Justin: unless they are actually wrong, then it’s not gaslighting. But yeah, I’ve never seen a positive spin on that, honestly.

Doug: Yeah. It’s intended to sow [00:45:00] self-doubt and confusion and…

Kelly: Well, that again goes back to the intention of the user, A person using that tactic.

Doug: Right? But if it, if so, in, so gaslighting must have a negative intent, or it’s not gaslighting,

Kelly: Okay. What would it be if it wasn’t a negative intent?

Doug: It’d be legitimately telling the other person that they were wrong about the thing that they didn’t…

Kelly: Well, their perception, because that’s one thing I was like, okay. But it’s to doubt their own perception of a reality. And our perceptions are a reality.

So if someone is stuck in a perception, I use the example, a lot of times I thought Volkswagens were hor Volkswagen, Beetle cars, bugs were awful cars because my dad had a negative experience when he was 18 on a motorcycle. And so from the time I was very young, I was like, those are the worst cars in [00:46:00] the world. That was the perception of a real reality. It’s not a reality, it’s just my perception. So if somebody’s

Doug: Were we to correct your perception by stating they’re not the worst cars in the world. That’s not gaslighting.

Kelly: right. So what is, so that would be a positive way to help someone change the perception of their reality. So what would that be called? What would that be?

Doug: I’m not a shrink. I don’t know.

Kelly: These are the questions I have in my head. I don’t have the answers either. Justin, do you have any idea?

Justin: The only thing I’m thinking of right now, I mean, there are people that do genuinely perceive things incorrectly. I’m someone with a legitimate mental illness or something like that, like a schizophrenic person who’s in therapy or something like that. They might need help seeing the world as it actually is.

So they’re, if you’re approaching it from a therapeutic kind of, and you were a licensed professional or something like that. Then you do, you are [00:47:00] charged with maybe potentially changing someone’s perspective and convincing them that what they saw isn’t reality.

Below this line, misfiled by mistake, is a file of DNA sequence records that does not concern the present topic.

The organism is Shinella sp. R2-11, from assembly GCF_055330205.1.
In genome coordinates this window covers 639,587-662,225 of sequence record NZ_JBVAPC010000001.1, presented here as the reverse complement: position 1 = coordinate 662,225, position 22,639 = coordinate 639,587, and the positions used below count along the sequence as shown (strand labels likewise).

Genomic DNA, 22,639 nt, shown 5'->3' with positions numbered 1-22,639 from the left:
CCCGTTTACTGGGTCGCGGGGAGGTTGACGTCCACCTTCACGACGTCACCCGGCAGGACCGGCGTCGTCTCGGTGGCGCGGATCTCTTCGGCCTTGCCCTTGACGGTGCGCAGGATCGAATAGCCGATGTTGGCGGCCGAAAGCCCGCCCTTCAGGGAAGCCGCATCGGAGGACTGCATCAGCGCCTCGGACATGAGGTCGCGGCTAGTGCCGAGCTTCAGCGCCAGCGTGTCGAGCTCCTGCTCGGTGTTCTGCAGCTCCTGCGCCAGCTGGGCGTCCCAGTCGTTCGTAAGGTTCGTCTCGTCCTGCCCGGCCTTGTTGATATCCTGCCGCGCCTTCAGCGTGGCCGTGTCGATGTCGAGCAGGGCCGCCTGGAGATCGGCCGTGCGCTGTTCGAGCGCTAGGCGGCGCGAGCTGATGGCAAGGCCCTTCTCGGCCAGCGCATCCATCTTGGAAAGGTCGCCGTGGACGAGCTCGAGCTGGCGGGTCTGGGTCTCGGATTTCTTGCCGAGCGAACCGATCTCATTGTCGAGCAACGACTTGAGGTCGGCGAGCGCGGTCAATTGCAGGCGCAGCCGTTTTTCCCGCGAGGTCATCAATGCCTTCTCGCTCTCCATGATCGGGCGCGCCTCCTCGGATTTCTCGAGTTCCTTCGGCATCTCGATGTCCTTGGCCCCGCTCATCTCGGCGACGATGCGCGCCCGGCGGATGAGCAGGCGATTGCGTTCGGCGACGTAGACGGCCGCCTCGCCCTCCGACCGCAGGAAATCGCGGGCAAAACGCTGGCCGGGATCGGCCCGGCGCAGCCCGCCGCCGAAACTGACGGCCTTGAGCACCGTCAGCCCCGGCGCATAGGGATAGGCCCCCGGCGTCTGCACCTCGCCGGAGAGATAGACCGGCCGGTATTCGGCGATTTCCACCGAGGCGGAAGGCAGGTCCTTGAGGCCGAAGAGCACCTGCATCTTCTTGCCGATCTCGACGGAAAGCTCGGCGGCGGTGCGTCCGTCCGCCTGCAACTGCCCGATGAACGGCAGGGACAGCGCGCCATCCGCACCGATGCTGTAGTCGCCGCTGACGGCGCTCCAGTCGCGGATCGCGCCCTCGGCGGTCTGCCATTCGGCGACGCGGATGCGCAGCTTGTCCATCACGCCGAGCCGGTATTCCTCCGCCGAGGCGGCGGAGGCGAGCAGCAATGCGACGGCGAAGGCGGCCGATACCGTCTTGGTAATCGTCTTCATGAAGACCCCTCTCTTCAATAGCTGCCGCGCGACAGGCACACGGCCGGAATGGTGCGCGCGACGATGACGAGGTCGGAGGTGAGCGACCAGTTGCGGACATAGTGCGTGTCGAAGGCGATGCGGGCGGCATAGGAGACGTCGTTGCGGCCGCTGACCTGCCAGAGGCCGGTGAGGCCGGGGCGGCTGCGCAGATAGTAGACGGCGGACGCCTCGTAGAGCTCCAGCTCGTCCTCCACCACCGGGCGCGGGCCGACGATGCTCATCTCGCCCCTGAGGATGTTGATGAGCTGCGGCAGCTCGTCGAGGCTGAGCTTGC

So I’m also not a psychologist or psychiatrist, so I can’t really speak to that , super knowledgeably or authoritatively. But I mean, some people do perceive things incorrectly and it can be helpful, but those are, I wouldn’t necessarily call them rare cases. But you’re talking about in the context of a, of a visiting with a professional.

because you generally need some help, not because you’re in a relationship with somebody who doesn’t have a job and wants you to continue paying for everything , or something like that.

Kelly: Right. And I, it’d be, it’ll be interesting to see what kind of comments we get on this episode.

Justin: Mm-hmm.

Kelly: Yeah, I should feel like the disclaimer that we’re gonna put on this episode is none of us are licensed psychologists, psychiatrists. This was us having conversation and asking some of the questions that maybe other people have and having a good discussion around it.

I mean, there’s

Justin: I would actually love to see [00:48:00] some,

Kelly: How, oh, go ahead. Sorry.

Justin: I, I would actually love to hear some or read some comments from your followers on their own examples of gaslighting in their life. I’m sure that some of them have some of those, or a friend, that’s been through it and told ’em all about it or something like that.

I’m sure there’s some very, very useful examples out there to learn from.

Kelly: Useful. Oh, I mean, when I deal with anyone, with someone who has a substance abuse problem in their life and their loved ones or their closest ones, there’s a lot of that gaslighting, a manipulation in order to continue.

Their habits. And so it, it’s experienced by a lot of people, I think, and not knowing that’s what it is or is it that, because it’s not necessarily that they have ill intentions, but they do, so it’s, it’s one of those gray areas that I like having discussion on to expand my understanding. I mean, there’s so many other, [00:49:00] common manipulation tactics in this article. That’s why we’re putting together the episode key so everyone can go in and look at it themselves, because that’s really hard from my perspective, what I hear from women. How do I know I’m being manipulated? How do I know this person? I love this person. I trust my boss, my best friend of however many years because I might be in denial.